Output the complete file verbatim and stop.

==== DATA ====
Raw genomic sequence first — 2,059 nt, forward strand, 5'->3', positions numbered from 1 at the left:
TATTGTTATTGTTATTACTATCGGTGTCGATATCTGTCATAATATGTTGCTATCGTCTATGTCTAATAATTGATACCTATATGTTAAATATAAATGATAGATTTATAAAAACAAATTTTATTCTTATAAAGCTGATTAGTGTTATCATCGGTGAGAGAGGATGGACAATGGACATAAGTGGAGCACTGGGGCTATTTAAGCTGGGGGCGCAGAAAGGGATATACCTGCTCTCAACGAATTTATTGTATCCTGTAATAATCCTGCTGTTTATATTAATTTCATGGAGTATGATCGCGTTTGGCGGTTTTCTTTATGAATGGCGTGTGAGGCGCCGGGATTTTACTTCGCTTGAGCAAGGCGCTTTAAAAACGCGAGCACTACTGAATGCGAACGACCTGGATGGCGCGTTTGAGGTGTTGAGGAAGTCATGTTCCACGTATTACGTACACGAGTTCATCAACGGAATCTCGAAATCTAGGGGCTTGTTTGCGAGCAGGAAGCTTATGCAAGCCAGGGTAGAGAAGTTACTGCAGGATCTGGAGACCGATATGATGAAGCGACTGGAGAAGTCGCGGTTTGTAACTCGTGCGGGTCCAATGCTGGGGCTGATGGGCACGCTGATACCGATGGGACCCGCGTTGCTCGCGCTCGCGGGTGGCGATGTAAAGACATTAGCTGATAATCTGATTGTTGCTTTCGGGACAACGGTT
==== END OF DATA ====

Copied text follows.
Raw genomic sequence first — 2,059 nt, forward strand, 5'->3', positions numbered from 1 at the left:
TATTGTTATTGTTATTACTATCGGTGTCGATATCTGTCATAATATGTTGCTATCGTCTATGTCTAATAATTGATACCTATATGTTAAATATAAATGATAGATTTATAAAAACAAATTTTATTCTTATAAAGCTGATTAGTGTTATCATCGGTGAGAGAGGATGGACAATGGACATAAGTGGAGCACTGGGGCTATTTAAGCTGGGGGCGCAGAAAGGGATATACCTGCTCTCAACGAATTTATTGTATCCTGTAATAATCCTGCTGTTTATATTAATTTCATGGAGTATGATCGCGTTTGGCGGTTTTCTTTATGAATGGCGTGTGAGGCGCCGGGATTTTACTTCGCTTGAGCAAGGCGCTTTAAAAACGCGAGCACTACTGAATGCGAACGACCTGGATGGCGCGTTTGAGGTGTTGAGGAAGTCATGTTCCACGTATTACGTACACGAGTTCATCAACGGAATCTCGAAATCTAGGGGCTTGTTTGCGAGCAGGAAGCTTATGCAAGCCAGGGTAGAGAAGTTACTGCAGGATCTGGAGACCGATATGATGAAGCGACTGGAGAAGTCGCGGTTTGTAACTCGTGCGGGTCCAATGCTGGGGCTGATGGGCACGCTGATACCGATGGGACCCGCGTTGCTCGCGCTCGCGGGTGGCGATGTAAAGACATTAGCTGATAATCTGATTGTTGCTTTCGGGACAACGGTT